Berne woman’s case headed for jury trial in New Scotland

BERNE — After two town justices disqualified themselves from presiding over her case, Marcia Pangburn’s defense would be heard by a jury in New Scotland.

Albany County Court Judge Peter Lynch granted a transfer request by the district attorney’s office last week, made because no judges were available in Berne.

Pangburn was arrested last summer next to the Thompsons Lake Rural Cemetery, in the northeast corner of town where the border is shared with Knox and New Scotland, a few hundred yards from her home. Parked in the cemetery, she was mourning her relatives late at night, and was handcuffed, police said, after she refused to take a test of alcohol on her breath and failed field sobriety tests. A chemical test later showed her blood-alcohol content was .01, well below the legal limit for driving.

Pangburn faces charges of resisting arrest and obstructing governmental administration — misdemeanors she has fought by hiring attorney Lewis Oliver.

Judge Alan Zuk, who had presided over the case with motions leading up to the trial, said the court had received one letter “attempting to sway our opinion.” He and Judge Albert Raymond recused themselves in order to avoid the appearance of impropriety.

Zuk, who is serving his second year on the bench since he was a judge in the 1980s, said he doesn’t know of any past recusals by Berne judges.

“Small towns are, I think, subject to situations where both judges are familiar with the defendant,” said Zuk, a former town supervisor and school transportation director. “That’s kind of the case we have here.” He later explained that he knows Pangburn’s family, having lived in the town his whole life, but declined to elaborate.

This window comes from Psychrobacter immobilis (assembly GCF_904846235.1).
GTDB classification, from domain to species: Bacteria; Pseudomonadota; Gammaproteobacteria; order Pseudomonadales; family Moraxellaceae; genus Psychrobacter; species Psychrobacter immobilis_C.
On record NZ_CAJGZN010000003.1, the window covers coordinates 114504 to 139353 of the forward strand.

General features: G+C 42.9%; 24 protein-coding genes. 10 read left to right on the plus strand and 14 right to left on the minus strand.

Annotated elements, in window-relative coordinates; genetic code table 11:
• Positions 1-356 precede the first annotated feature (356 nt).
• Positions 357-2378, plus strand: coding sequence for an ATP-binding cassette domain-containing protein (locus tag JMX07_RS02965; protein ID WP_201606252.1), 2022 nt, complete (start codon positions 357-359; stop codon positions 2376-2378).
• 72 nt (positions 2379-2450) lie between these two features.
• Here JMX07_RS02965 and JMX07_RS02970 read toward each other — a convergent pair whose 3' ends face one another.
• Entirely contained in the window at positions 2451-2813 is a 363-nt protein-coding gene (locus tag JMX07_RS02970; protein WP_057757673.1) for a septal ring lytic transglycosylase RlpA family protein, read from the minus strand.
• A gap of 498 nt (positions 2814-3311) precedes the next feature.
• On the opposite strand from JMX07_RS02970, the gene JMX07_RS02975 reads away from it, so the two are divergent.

He said the letter came before a hearing held in December to determine whether certain evidence or statements would be withheld from a possible trial.

When asked why he didn’t recuse himself before the hearing, Zuk said it was a combination of the letter and the hearing that led to the recusal.

“I guess I felt uncomfortable,” said Zuk.

Raymond has not returned calls for comment.

Oliver said Zuk denied his motion after the hearing — in which Zuk said Oliver’s drawn-out questioning did not meet the purpose of the hearing — and told Lynch his decisions should be invalidated after disqualification.

“It would have been my preference if the court had inquired about when the disqualification information occurred,” Oliver said. “But, during the argument, the [assistant] district attorney said she didn’t know, and I didn’t know, and Judge Lynch did not inquire.” If Pangburn were ultimately convicted, he added, the issue would have to be pursued in an appeal.

Oliver said a date in New Scotland Town Court hasn’t yet been scheduled.

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